Restoring Dignity & Control After An Injury 

Medical expenses for occupational skin diseases can be high

| Feb 8, 2017 | Work-Related Injuries |

Many workers in Illinois face workplace hazards that cause occupational diseases rather than physical injuries. The medical expenses that follow can be as high as those incurred when workplace accidents cause fractured bones and/or other serious injuries. According to the National Institute of Occupational Safety and Health (NIOSH), skin diseases are second on the list of most common occupational diseases — mostly caused by exposure to chemicals.

NIOSH says the number of workers nationwide who could face exposure to toxic chemicals in their workplaces exceeds 13 million. These are specifically those employees who work with chemicals that can enter their systems through skin absorption. Occupations posing such hazards include agriculture, construction, auto repair, cosmetology, health care and food service.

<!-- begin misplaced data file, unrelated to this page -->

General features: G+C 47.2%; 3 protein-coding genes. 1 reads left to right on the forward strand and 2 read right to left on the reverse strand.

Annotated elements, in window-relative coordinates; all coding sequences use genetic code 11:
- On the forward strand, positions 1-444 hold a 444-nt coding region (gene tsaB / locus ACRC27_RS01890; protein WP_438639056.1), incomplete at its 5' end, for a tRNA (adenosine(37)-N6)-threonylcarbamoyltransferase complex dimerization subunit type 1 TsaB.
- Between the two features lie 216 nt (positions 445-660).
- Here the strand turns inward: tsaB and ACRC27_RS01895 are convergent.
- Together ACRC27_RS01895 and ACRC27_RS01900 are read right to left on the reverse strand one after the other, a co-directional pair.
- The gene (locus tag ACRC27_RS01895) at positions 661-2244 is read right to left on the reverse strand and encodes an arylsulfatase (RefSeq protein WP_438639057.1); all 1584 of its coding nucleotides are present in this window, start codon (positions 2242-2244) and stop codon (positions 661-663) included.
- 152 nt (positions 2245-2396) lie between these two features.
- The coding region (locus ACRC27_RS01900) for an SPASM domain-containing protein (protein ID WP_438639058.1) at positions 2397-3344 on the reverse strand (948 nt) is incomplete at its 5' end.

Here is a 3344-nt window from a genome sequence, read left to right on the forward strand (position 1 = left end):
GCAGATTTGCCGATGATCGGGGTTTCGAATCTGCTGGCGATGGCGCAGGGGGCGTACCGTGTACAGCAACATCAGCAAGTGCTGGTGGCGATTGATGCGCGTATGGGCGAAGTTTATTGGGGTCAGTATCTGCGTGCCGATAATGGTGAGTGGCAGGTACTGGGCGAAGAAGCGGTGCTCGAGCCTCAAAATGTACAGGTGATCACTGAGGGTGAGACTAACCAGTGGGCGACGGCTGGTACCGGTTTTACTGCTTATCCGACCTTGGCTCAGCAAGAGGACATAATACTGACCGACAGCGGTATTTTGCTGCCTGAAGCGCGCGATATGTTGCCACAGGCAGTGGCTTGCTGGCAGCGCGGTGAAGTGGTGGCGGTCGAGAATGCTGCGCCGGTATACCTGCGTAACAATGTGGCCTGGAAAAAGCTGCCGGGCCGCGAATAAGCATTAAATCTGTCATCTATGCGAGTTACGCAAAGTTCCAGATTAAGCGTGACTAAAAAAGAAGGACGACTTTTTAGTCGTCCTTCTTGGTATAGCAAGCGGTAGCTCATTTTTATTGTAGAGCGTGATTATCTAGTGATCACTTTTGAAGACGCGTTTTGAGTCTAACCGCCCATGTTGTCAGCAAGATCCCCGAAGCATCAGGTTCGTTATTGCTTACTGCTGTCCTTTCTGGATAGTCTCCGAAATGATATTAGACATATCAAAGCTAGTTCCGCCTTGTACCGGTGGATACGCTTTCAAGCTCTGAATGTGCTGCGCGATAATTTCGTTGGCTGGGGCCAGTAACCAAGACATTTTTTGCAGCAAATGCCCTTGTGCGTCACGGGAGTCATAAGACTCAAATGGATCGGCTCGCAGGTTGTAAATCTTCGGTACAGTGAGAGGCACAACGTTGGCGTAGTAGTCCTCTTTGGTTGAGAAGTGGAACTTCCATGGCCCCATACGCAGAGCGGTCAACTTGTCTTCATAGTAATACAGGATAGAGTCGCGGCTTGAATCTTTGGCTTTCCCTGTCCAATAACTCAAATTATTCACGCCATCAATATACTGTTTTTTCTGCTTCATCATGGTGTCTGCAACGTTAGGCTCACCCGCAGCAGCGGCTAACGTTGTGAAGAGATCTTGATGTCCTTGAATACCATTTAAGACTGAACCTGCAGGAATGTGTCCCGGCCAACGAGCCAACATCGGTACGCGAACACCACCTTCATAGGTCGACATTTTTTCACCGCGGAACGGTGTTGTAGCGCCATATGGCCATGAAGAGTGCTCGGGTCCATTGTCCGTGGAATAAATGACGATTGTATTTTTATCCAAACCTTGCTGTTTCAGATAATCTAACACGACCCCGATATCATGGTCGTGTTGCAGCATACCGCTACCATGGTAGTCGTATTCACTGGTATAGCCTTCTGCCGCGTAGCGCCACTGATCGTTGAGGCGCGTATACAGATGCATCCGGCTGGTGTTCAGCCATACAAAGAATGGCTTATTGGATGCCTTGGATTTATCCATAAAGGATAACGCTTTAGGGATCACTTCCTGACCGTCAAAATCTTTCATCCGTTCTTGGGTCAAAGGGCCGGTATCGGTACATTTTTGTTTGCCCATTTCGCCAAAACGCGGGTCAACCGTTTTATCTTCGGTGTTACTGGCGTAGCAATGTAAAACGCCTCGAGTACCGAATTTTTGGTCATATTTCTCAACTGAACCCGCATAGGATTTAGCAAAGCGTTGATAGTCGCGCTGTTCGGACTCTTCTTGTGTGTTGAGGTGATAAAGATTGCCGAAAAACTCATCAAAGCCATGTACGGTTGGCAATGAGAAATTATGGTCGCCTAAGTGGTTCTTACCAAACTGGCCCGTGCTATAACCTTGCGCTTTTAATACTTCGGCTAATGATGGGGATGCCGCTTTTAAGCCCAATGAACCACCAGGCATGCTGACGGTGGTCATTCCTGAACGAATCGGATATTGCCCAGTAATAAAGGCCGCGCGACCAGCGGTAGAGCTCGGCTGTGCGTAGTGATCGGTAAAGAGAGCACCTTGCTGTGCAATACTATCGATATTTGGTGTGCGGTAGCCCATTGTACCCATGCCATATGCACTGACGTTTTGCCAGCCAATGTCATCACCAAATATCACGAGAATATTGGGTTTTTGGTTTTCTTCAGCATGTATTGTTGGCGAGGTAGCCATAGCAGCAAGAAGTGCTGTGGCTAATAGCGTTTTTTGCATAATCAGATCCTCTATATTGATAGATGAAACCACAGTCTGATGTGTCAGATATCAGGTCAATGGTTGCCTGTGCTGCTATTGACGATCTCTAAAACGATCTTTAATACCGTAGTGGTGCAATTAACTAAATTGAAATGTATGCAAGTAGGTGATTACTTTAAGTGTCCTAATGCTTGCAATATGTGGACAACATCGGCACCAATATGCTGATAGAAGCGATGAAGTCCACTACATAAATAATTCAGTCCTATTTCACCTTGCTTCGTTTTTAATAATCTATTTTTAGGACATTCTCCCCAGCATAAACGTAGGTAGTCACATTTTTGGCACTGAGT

Different forms of skin diseases occur in workplaces, including dermatitis caused by contact or allergic reactions, infections, skin cancer and other diseases. The most common occupational skin disease is eczema — also called contact dermatitis. Symptoms include itchy and painful skin, redness, blisters and swelling. Skin diseases develop through chemical reactions upon contact or through ongoing exposure that develops into allergies.

While it is the responsibility of Illinois employers to protect workers from harm, many disregard that responsibility. To help them cope with high medical expenses, employees suffering from occupational skin diseases may file benefits claims with the workers’ compensation insurance program. Proving that the condition is work related may be challenging, but the help of an experienced workers’ comp attorney may be all that is needed for a claim to be successful. Benefits typically cover all expenses related to workplace injuries or illnesses.

Source: safetyandhealthmagazine.com, “Occupational skin diseases: More common than you think“, Jan. 29, 2017

Archives